MoreSupport for the MG-B V8

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Sir,

I was delighted to read in your November edition of the spirited defence by Mr. Stephen Dear of the MG-B V8. Having read the quite savage comments on this motor car in another journal, I can hardly believe their testers have had out on the road the same V8 as I find it so worthwhile to run.

Having had a succession of eight Jaguars, including two XJ6s, a V 12 E-type, and an XJ12, I am able to make some reasonably valid comment on, for instance, noise, per, fomiance, and road-holding. Performance is not quite up to E-type or XJ12 standards, though it is not far behind the latter in straight-line acceleration; road-holding is not in the Xj class but one has fewer misgivings than with the E-type; whilst I am astounded at the criticisms about wind noise. As a classical music enthusiast I can tell you that at 90 m.p.h. (I do much motoring abroad) one can hear quiet solo instrument passages with perfect comfort. I suggest that those who complain about excessive wind noise must have door beading, or something similar, adrift. The one substantial criticism one must accept is that of the ride. On poor surfaces one has to admit it is a bit of a “bone-shaker”.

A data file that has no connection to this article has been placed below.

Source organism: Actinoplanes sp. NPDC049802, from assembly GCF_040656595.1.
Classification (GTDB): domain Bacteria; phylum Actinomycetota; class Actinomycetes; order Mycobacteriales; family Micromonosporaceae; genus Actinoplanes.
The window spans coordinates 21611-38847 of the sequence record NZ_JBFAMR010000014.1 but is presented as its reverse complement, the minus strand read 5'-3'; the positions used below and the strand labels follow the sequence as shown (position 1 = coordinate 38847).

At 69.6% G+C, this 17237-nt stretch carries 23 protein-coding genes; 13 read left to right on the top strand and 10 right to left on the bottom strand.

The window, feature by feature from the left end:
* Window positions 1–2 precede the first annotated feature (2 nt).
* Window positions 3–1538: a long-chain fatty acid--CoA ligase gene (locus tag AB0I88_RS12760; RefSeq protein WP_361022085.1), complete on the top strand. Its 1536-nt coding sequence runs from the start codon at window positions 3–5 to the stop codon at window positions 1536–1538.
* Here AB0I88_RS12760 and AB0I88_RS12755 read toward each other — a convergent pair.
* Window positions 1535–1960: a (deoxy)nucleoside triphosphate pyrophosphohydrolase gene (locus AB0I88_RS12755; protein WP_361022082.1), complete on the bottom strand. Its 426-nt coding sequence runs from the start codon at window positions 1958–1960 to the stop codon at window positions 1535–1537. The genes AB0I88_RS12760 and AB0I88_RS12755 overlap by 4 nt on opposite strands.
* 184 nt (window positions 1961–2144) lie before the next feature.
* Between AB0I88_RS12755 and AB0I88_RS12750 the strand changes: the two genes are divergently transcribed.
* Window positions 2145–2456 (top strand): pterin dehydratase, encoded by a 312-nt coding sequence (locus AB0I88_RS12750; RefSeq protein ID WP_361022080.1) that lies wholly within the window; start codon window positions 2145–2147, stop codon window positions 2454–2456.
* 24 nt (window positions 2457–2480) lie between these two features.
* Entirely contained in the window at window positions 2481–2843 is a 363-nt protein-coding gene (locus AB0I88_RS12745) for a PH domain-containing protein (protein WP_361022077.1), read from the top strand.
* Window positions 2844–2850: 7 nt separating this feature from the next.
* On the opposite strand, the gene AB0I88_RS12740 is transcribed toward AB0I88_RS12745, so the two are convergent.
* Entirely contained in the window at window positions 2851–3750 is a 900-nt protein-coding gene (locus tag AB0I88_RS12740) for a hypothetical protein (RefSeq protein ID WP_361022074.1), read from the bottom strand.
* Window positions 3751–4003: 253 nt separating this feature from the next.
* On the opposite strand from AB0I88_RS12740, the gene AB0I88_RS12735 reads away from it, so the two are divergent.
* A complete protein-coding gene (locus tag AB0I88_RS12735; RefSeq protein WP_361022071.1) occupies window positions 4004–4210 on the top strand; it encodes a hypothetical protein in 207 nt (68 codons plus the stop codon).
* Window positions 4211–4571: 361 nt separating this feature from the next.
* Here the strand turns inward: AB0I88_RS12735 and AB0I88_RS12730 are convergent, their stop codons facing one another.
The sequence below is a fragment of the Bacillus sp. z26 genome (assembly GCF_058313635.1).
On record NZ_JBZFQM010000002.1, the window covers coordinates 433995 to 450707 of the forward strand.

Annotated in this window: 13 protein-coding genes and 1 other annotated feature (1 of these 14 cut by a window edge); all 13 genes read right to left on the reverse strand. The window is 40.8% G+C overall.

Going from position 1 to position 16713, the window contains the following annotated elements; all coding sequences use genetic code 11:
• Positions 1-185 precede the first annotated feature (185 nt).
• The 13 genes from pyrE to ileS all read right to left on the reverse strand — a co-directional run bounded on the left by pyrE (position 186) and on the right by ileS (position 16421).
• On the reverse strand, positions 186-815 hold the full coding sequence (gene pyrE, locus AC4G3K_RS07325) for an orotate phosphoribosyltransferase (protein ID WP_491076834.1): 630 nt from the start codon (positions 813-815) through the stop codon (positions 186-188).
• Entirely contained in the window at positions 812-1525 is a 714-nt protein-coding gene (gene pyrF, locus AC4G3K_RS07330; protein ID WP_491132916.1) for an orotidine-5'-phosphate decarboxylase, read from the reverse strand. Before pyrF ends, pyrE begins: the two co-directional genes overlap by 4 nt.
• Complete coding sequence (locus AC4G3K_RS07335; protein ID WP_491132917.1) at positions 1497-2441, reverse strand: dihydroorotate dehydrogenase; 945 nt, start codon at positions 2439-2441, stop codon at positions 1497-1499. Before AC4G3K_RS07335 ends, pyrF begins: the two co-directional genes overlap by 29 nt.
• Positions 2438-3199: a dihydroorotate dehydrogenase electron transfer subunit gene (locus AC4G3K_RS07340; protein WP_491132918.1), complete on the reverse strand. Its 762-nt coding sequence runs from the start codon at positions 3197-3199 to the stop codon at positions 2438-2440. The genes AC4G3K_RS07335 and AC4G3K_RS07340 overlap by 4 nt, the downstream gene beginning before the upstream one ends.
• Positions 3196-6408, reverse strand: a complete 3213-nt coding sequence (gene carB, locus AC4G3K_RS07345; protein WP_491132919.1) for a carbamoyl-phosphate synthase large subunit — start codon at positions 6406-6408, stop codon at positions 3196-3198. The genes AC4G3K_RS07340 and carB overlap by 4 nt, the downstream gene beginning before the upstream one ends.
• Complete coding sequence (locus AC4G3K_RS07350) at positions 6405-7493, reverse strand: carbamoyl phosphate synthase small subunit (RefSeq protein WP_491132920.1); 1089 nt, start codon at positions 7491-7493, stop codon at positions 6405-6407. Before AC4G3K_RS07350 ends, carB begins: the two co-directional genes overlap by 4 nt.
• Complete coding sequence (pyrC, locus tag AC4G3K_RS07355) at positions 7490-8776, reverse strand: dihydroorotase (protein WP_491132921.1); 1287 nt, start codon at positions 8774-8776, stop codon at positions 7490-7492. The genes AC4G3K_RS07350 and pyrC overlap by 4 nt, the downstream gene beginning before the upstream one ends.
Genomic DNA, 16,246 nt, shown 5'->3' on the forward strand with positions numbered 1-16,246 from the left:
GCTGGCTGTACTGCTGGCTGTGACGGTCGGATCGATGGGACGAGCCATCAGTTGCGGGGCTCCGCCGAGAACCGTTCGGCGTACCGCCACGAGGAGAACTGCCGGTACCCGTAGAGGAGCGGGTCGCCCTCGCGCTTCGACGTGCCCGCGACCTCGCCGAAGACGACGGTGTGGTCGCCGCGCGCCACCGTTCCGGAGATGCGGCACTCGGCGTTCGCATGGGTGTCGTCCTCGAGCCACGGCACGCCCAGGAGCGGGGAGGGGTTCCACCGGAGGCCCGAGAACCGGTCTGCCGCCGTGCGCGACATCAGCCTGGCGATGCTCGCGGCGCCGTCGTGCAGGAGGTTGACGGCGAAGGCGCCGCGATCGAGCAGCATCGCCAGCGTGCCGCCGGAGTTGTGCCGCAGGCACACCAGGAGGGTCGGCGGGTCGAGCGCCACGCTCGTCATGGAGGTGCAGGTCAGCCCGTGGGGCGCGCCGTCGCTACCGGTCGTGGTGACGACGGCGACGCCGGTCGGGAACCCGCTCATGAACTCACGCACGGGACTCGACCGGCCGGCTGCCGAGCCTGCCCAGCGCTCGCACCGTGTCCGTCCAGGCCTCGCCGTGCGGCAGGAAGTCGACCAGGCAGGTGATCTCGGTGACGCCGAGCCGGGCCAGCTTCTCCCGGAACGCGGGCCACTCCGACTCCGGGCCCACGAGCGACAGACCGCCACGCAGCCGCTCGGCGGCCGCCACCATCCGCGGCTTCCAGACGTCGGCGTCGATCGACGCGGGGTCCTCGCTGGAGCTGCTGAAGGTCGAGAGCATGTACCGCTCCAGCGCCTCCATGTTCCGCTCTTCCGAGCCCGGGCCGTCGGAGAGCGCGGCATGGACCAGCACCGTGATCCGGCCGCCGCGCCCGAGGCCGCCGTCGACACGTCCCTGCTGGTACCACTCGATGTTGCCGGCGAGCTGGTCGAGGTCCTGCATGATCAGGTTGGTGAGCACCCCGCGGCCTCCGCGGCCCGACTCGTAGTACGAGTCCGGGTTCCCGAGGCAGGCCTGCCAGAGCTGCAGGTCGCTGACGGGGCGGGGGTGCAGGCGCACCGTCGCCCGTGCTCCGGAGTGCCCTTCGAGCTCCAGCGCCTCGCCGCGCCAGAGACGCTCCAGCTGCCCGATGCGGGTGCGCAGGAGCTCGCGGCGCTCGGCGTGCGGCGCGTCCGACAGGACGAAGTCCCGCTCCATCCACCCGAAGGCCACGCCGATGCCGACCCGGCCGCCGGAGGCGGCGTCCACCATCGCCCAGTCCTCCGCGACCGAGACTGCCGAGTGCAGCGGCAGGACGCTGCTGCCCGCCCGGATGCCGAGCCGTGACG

What is quite astounding to me, after the unquenchable thirst of the Jaguar, is fuel economy. Petrol consumption for my 3,000-plus miles per month averages 26-27 m.p.g.

I ought to say that my model is now 18 months old, so I do not have the new “highride” version. Whether that extra two inches off the ground makes a major difference to roadworthiness, I cannot judge. Certainly I would not go for the new styling, which is, I think, quite hideous. ,But as a true GT for a 6 ft. 4 in., 14-stone driver, plus wife, golf clubs, and luggage, I really think this car has much to commend it. Give the car a new suspension system, re-style the bumpers, tart up the facia, and you would have a very exceptional motor.

PETER HOSKINS Church Brampton, Northants.

[Certainly the MG-B V8 test-car supplied to us had a most diabolical wind-noise problem without evidence of loose door seals. Perhaps British Leyland have since cured the complaint, or the car they supplied to us and other magazines was a rogue—in which case, more fool them.—C.R.]